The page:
Tatsuro Toyoda died over the holidays in Toyota City.
Tatsuro led the company as president for a time in the 1990s, but many of us will remember him especially for his role at Toyota’s joint venture with General Motors, NUMMI, where he led the launch of the most important factory of a generation. Without NUMMI and its lessons, I doubt whether the Detroit Three would have even survived until the Great Recession when two of the three filed for bankruptcy.
I met Tatsuro immediately upon joining Toyota in 1983, probably my second or third day on the job in Toyota City. He was head of what was then called the “Fremont Project Office.” This was the team that had just begun working on the project to reopen the old GM Fremont, CA, plant (now the home of Tesla) to produce a variant of the Corolla, rebadged as the Chevrolet Nova. Tatsuro was polite, telling me of his time studying under Dr. Deming at NYU, and animated in relating stories of driving across the USA in a rented Chevy as a young man.
This clipping from a now-defunct Fremont newspaper shows Tatsuro preaching his key message just a few days before NUMMI produced its first car in early December 1984. Of NUMMI’s many lessons, none were more important than to show that a new type of working relationship between labor and management was possible. More than possible – necessary.
In the book, Smarter Faster Better author Charles Duhigg tells the story of Tatsuro inspiring NUMMI’s grizzled union workforce with the message that it was okay to admit you’ve got a problem. More than okay, it was requested. NUMMI’s, as all of Toyota’s famous assembly lines, was characterized by every worker being empowered to notify whenever they struggled or encountered a problem. Whenever a worker spotted a problem, he or she would send a signal (by pulling on an overhanging rope) – an SOS call for help – which would trigger a sequence of actions. Help would come immediately, the problem would be contained, and corrective actions taken. If the problem couldn’t be solved immediately, the line would stop. Before long, the entire line, the entire plant, would shut down. That’s a big deal. Not unexpectedly, the NUMMI’s union workers – having worked long years under a GM regime that explicitly did NOT ask for their input – needed some convincing that it really was okay to pull the rope, which would bring help and even stop the line. Tatsuro’s words and actions were instrumental in winning their trust. In Duhigg’s account, word of Tatsuro’s personal encouragement to pull the rope spread through the plant like wildfire. Mutual trust were words that were on the lips of everyone, from Tatsuro on down. And more than words, actions turned the ideas into reality. Under Tatsuro’s leadership, the Fremont plant went from GM’s worst to its best, with the same supposedly “bad” workforce. Tatsuro and his team proved that it wasn’t a workforce problem, it was a leadership problem. A system problem. A trust problem. Under Tatsuro’s leadership, NUMMI really was a place of mutual trust.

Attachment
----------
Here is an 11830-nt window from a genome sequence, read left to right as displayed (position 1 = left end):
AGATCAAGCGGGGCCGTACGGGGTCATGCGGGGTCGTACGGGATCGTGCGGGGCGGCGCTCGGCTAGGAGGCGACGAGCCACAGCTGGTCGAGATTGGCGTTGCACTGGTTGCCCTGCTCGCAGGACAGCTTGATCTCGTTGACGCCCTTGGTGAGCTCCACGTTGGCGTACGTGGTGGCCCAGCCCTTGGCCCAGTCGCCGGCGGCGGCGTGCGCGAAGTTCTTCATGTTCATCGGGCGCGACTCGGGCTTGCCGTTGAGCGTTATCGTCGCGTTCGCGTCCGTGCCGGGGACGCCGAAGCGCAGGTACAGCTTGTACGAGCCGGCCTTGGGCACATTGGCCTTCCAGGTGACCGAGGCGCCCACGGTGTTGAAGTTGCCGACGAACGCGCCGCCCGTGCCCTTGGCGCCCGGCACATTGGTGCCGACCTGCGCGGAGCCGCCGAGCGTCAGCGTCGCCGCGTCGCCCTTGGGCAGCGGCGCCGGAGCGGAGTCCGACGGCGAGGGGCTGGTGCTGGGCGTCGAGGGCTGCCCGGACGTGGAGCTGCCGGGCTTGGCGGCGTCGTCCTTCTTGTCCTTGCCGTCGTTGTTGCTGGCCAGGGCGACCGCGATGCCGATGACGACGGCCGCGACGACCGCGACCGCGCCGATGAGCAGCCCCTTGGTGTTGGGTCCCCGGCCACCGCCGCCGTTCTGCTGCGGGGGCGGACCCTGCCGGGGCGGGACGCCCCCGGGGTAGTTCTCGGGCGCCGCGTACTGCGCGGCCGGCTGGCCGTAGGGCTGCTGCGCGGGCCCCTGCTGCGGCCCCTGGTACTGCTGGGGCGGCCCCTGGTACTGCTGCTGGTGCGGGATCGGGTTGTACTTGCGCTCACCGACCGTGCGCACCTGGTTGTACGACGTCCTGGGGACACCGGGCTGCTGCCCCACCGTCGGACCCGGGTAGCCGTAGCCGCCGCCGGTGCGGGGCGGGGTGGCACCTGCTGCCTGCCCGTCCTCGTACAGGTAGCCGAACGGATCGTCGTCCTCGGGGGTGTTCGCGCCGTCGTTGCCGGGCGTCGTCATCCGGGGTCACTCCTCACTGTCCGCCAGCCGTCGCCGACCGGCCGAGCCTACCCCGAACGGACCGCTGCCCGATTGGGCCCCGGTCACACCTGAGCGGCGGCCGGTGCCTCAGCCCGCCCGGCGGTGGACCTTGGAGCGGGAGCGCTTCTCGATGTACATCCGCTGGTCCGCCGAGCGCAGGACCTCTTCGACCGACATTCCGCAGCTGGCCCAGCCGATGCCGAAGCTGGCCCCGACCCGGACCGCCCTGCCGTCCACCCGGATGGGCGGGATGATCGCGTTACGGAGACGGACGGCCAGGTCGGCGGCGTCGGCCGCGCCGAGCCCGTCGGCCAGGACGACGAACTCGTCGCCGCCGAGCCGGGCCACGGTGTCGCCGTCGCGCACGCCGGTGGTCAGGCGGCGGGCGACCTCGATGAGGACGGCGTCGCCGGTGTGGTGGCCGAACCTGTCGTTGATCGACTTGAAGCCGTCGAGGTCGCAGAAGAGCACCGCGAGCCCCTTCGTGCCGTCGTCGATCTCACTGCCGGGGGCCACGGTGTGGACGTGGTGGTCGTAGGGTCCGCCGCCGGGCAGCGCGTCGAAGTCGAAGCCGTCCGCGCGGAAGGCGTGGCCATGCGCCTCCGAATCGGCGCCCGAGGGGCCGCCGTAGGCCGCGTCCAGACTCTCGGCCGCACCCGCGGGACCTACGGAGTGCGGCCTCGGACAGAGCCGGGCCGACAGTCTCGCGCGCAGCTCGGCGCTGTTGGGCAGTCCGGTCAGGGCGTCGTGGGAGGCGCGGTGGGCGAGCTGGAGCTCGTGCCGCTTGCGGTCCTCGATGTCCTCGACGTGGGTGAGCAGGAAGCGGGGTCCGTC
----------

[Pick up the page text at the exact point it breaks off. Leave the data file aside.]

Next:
It was 35 years ago that Tatsuro and his team worked their magic at NUMMI. If those factory walls could talk, the stories they could tell! Those walls witnessed momentous transformations – from GM’s worst factory producing its worst quality (at a time when GM’s quality was horrendous) with the UAW’s worst workforce (even UAW national and international leadership had thrown up their hands in frustration in dealing with them) – to NUMMI’s revolutionary operational and labor management practices to today’s high-tech wonderland of Elon Musk. Unfortunately, the lessons of NUMMI seem to have been lost within those four walls. I don’t know exactly, but I guess Tesla may have around a thousand or so robots. And I don’t know exactly but I guess it has about five times that many workers. The long-promised day of the lights-out factory may yet arrive, but I don’t expect it in my lifetime. Building great cars is still a matter of using people in the right way. Engaging their hearts and minds as well as their feet and hands. A Toyota-run factory like NUMMI is a wonderland of a very different kind – of effort to work with harmony between man and machine, labor and management, company and customer. That is the legacy of Tatsuro Toyoda and his team in Fremont.
Tatsuro Toyoda, son of company founder Kiichiro, younger brother of honorary chairman Shoichiro (now 92), and uncle of current company president Akio, died on Dec 30, 2017, at the age of 88. Rest in peace.